a. Two-stream scheme with one region at each height

To introduce the terminology we first consider the simple problem of a two-level atmosphere with one region in each level, as illustrated in Fig. 4. This is trivially extended to more than two levels. The upwelling and downwelling fluxes between levels, Fi+1/2± (where half-level i + 1/2 may be 0.5, 1.5, or 2.5), are derived by solving the matrix problem (e.g., Zdunkowski et al. 1982; Ritter and Geleyn 1992; Stephens et al. 2001):

 
formula

where αs is the surface albedo and Ri and Ti are the reflection and transmission functions of level i, derived from the optical depth, single-scattering albedo, and asymmetry factor of the atmosphere at that height (Meador and Weaver 1980). The convention followed is of i increasing downward from the top of the atmosphere where i = 1/2. In the longwave, the upward and downward source terms, S±i, represent thermal emission, while in the shortwave they represent scattering of the direct solar beam into the diffuse components considered by the two-stream equations. The surface upward emission is represented by S+s, while the diffuse downward component from the top of atmosphere is St (usually zero). Equation (7) is of tridiagonal form, so can be solved efficiently by one pass of Gaussian elimination followed by back substitution.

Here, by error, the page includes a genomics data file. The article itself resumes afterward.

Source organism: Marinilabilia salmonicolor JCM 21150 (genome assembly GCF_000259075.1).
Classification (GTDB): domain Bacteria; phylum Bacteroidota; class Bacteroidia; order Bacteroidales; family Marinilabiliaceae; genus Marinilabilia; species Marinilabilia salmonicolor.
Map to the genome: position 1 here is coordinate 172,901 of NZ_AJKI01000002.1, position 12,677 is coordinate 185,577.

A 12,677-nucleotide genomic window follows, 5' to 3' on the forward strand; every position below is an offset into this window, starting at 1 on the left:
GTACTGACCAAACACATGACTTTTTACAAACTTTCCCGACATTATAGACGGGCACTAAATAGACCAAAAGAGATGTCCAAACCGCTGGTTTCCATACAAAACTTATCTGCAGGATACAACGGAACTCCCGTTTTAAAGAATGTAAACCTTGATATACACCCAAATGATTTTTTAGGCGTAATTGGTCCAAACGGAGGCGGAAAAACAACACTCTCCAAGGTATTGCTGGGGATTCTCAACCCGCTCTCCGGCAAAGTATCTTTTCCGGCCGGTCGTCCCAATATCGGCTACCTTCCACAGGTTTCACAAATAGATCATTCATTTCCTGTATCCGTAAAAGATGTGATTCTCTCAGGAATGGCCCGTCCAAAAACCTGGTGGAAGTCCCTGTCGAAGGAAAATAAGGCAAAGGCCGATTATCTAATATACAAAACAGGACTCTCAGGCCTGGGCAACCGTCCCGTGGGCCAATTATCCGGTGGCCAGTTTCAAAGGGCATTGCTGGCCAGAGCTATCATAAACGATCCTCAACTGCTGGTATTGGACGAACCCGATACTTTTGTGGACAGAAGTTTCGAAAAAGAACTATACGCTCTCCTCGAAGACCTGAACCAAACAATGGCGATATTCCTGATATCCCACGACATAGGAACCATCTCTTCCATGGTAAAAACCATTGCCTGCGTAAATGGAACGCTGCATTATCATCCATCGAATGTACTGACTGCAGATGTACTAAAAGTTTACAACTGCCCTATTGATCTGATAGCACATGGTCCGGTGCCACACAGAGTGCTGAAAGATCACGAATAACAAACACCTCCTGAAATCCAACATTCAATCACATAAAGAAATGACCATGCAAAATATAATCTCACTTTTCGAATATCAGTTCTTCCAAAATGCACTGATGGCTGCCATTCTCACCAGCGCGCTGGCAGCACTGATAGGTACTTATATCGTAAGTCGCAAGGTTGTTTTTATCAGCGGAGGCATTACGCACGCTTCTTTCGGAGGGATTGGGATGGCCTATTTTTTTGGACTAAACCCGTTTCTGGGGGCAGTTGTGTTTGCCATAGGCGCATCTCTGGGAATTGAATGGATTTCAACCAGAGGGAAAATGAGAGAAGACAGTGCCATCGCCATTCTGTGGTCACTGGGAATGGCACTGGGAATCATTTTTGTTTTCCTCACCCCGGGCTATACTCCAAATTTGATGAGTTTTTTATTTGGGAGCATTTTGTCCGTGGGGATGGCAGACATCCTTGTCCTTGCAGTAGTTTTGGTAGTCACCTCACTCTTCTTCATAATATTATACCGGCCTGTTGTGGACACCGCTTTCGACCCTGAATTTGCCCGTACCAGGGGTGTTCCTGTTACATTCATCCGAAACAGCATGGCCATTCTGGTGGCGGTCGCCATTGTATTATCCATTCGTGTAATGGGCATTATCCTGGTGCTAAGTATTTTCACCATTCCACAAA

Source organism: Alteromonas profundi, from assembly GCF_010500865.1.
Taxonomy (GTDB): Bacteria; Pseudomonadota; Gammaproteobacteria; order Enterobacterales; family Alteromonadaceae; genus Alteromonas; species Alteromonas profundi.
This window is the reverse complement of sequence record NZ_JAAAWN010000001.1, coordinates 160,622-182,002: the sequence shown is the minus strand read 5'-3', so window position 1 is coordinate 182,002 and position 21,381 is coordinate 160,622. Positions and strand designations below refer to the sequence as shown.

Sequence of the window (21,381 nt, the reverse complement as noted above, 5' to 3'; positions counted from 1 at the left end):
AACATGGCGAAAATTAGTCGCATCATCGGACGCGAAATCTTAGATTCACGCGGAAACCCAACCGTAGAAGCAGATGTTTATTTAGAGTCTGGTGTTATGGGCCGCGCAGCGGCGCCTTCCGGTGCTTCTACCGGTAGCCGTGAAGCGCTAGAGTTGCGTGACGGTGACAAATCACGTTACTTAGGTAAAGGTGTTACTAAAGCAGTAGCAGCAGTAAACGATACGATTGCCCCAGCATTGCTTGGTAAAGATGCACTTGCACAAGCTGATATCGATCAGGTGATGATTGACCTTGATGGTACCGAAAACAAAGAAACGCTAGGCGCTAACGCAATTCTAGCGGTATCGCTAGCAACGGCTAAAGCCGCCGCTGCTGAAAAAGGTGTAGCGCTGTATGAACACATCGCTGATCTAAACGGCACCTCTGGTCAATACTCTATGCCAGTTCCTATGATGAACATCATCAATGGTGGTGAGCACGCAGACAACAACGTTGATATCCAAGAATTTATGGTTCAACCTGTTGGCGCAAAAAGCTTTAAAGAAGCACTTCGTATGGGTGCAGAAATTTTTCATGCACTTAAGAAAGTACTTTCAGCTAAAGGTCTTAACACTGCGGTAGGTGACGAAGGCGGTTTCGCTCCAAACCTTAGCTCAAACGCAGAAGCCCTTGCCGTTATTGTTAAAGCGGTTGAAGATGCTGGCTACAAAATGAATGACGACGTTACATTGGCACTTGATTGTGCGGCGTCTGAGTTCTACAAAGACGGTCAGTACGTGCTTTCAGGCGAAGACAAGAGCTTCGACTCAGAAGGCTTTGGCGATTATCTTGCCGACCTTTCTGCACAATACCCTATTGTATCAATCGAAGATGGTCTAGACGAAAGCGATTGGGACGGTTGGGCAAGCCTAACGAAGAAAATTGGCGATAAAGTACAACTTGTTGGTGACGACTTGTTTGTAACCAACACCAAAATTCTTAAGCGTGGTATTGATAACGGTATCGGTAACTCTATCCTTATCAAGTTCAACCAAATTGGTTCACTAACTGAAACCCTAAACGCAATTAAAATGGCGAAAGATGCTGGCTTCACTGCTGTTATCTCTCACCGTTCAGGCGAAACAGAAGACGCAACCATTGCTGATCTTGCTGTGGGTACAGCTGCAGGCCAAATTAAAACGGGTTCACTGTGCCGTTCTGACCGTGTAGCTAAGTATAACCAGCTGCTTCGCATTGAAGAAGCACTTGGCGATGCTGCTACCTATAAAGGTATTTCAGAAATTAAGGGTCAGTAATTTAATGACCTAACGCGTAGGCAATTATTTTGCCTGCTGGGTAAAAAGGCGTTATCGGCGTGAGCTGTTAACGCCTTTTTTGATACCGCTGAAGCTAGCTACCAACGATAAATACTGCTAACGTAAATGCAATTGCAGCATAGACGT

Fig. 4.

Schematic of a two-level atmosphere with the reflection, transmission, and source coefficients (R, T, and S± respectively) at each level and the upwelling and downwelling fluxes (F±) between each level.

Fig. 4.

Schematic of a two-level atmosphere with the reflection, transmission, and source coefficients (R, T, and S± respectively) at each level and the upwelling and downwelling fluxes (F±) between each level.

The way that this procedure is implemented in the Edwards–Slingo code has a physical interpretation that will now be described, as in the next section it will be used to extend the code to multiple regions at each height.